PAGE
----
• American Veterinary Medical Association (AVMA).
  • U.S. Food and Drug Administration Center for Veterinary Medicine (FDA-CVM).
  • American College for Veterinary Nutritionists (ACVN).
  • American Animal Hospital Association (AAHA). 

The “Homemade Pet Food is Better” Myth

The pet food recalls mentioned above have sparked another trend among dog owners: making their pets’ food themselves. 

There are times when a vet will recommend a homemade diet for dogs with specific health concerns. For example, homemade may make sense for picky eaters or obese dogs that need low-fat diets.  

But a study by UC Davis tested 200 homemade dog food recipes. They found that all but nine (including eight that were written by veterinarians) were missing at least one essential nutrient. Worse, 83% had multiple deficiencies!

These recipes were taken from veterinary texts, pet care books, and websites. The study serves as a caution against relying on recipes found on the Internet, the most common source of information for most dog owners.

It’s clear from these results that anyone wanting to feed their dog nutritionally complete homemade food should seek expert guidance. 

The “Plant-Based Diet is Better” Myth

Many people are turning to vegetarian, vegan, and ketogenic diets. Some of them choose to do the same for their dogs. Some pet parents do so for ethical reasons, but others believe that a vegan diet is better for dogs.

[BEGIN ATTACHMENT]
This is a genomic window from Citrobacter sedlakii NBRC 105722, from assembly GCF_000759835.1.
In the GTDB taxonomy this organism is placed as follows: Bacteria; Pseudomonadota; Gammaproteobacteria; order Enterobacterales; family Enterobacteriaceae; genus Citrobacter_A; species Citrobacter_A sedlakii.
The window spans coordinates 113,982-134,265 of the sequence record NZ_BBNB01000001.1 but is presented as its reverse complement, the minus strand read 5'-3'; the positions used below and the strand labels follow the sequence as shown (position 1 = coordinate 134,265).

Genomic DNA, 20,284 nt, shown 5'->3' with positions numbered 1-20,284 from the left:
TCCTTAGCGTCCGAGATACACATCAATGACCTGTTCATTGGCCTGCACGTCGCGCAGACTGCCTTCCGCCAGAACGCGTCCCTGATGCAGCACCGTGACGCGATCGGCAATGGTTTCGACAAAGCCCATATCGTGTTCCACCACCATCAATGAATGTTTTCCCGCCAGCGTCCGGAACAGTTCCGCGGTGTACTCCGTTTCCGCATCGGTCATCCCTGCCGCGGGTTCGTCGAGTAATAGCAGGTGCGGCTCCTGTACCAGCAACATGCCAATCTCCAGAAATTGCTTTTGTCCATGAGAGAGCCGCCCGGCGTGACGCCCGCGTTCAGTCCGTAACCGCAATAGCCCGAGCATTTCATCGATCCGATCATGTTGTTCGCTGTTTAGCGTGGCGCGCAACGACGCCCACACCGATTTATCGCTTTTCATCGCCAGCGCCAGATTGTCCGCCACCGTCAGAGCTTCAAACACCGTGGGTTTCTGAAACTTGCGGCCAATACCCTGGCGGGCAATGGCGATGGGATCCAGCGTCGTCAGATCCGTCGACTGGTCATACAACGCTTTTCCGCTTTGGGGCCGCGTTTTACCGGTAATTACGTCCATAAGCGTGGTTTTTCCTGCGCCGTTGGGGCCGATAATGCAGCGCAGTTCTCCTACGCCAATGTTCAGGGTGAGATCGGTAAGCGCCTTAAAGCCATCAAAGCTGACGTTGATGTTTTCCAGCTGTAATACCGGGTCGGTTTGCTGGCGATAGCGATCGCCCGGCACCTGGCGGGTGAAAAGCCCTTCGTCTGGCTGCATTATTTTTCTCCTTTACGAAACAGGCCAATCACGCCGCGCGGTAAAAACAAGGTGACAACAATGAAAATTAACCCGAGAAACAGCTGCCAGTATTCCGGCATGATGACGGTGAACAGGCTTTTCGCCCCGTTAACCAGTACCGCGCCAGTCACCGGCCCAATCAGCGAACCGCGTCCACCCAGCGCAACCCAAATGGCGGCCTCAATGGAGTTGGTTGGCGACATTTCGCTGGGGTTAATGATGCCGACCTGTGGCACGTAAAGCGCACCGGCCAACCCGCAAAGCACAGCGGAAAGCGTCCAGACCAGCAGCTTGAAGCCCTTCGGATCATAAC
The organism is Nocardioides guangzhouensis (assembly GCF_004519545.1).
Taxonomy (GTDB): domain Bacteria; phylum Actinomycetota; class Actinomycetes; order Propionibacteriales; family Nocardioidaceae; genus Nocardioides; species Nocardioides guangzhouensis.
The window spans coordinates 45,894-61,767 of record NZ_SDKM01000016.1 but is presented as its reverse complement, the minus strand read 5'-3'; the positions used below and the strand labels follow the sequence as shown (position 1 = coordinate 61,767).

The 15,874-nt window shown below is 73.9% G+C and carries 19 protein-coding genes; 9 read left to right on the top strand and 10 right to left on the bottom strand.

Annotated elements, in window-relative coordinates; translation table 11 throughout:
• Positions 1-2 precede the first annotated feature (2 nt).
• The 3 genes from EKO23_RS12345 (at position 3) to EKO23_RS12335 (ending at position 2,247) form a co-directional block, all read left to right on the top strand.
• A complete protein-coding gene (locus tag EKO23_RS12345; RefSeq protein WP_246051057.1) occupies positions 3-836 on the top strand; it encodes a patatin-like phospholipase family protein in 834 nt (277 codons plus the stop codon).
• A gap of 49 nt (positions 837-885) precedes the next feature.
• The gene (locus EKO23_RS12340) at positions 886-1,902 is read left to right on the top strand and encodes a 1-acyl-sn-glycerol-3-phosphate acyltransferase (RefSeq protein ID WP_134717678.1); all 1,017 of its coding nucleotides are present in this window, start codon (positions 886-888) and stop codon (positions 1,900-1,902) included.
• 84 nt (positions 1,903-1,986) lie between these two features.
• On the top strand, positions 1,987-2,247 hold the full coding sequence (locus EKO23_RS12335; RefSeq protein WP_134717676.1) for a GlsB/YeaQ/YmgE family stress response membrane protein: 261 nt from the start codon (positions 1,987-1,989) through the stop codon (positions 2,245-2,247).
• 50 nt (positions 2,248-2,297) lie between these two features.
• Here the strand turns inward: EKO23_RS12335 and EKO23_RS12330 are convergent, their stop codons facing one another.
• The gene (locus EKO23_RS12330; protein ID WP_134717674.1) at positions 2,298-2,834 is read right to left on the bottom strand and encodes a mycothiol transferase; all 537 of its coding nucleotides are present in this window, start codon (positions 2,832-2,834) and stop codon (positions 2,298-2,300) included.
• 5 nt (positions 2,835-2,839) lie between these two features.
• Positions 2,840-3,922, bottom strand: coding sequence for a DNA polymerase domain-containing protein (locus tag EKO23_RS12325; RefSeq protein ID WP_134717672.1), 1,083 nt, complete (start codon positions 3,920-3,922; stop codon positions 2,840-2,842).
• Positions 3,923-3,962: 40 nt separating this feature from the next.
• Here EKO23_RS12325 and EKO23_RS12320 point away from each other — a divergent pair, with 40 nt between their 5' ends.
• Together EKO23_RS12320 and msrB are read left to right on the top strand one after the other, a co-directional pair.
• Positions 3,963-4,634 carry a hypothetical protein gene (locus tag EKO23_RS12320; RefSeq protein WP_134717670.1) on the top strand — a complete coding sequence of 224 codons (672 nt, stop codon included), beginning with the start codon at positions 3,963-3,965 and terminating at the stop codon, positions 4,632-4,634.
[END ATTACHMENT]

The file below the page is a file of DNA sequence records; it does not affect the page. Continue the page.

In rare cases, it can be. For example, a keto diet may decrease seizures in dogs with epilepsy

However, a study done by Tufts University advises that while dogs can do well on meat-free diets, they must be “carefully designed.” 

Creating a complete and balanced pet food is complicated. There are currently 37 standard nutrition guidelines for commercial dog food. To further complicate the issue, there are separate parameters and ratios for different life stages. 

Again, Tufts urges pet owners who want to feed vegetarian or vegan to do so only with the guidance of a veterinary nutritionist.

Healthy Pet Diet Tips and Takeaways

    • Current research doesn’t support claims by “fad” diet proponents that any type of diet is better than commercial pet food. 
    • That’s not to say that these diets are never good choices. Vets may recommend a restrictive diet for dogs with specific needs. 
    • Raw, homemade and plant-based diets can be fed successfully with solid knowledge of canine nutrition and great care to avoid bacterial infection in dogs and humans. Otherwise, your best intentions may do more harm than good. 
    • Research any diet you’re considering with reputable and objective sources. Anyone can post opinions or recommendations on the Internet. Be sure your sources are qualified to give sound advice based on science, not marketing trends.
    • If in doubt, contact the pet food manufacturer and know the right questions to ask.
    • Consult with your vet—or better still, a veterinary nutritionist—before trying any restrictive diet.

We all want what’s best for our beloved pets. The best way to decide what to feed them is to educate yourself so you can separate the vegan, raw, homemade and grain-free dog food myths from reality. Your due diligence will pay off by giving your dog the best possible chance at a long and healthy life.